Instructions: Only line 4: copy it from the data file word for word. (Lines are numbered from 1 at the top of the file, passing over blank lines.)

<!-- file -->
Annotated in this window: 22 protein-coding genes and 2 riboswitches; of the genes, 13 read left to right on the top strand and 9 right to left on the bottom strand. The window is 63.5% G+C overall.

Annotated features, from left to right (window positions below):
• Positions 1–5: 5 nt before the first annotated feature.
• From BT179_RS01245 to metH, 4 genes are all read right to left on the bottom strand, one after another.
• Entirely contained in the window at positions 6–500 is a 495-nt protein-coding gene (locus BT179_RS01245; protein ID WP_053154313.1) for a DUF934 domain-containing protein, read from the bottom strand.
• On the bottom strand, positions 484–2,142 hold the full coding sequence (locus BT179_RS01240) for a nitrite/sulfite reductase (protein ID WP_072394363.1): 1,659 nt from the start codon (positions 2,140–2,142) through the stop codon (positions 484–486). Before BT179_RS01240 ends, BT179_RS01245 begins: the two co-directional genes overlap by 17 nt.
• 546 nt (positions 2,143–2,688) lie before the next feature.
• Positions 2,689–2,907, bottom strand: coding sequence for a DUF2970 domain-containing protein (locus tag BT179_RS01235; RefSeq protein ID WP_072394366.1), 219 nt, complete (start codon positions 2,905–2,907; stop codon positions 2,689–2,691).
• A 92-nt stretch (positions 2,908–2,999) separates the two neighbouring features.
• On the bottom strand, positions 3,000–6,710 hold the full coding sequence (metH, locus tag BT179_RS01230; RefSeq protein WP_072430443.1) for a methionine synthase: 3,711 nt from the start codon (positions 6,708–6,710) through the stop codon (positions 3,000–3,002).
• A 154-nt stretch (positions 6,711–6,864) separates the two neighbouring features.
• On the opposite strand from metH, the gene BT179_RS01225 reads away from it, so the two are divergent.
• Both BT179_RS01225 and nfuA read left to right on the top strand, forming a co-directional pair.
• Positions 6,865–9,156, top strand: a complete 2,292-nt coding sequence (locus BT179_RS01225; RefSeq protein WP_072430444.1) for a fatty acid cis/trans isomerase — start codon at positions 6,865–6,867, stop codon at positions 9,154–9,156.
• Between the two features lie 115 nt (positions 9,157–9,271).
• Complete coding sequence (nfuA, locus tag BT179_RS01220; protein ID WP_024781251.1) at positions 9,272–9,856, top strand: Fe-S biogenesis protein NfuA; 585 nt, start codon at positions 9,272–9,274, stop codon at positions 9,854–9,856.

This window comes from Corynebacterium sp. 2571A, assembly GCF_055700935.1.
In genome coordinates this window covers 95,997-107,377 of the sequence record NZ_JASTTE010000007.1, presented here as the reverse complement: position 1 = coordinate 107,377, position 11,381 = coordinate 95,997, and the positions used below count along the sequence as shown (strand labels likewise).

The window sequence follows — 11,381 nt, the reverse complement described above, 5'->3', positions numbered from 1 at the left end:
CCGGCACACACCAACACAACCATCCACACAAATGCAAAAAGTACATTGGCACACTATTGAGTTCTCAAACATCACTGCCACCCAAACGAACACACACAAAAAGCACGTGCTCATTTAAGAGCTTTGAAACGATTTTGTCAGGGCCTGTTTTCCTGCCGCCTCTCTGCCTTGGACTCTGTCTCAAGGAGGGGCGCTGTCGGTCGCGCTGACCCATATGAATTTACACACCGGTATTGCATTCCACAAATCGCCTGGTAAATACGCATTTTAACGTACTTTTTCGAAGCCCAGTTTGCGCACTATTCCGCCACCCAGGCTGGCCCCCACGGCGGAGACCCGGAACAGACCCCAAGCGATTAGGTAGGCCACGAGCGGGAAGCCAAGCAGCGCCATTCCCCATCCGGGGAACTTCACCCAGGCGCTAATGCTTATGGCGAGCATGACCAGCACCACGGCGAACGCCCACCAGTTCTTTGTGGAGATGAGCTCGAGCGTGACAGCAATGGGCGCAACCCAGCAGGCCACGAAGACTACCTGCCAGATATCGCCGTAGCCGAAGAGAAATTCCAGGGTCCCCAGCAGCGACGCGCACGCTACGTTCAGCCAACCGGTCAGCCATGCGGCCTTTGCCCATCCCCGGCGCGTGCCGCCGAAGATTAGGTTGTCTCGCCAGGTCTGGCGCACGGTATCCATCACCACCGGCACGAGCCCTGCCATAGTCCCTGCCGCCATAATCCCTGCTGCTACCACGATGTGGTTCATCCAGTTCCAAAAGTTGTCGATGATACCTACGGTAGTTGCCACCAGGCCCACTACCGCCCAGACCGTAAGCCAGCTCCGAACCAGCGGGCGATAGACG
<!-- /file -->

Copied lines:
• From BT179_RS01245 to metH, 4 genes are all read right to left on the bottom strand, one after another.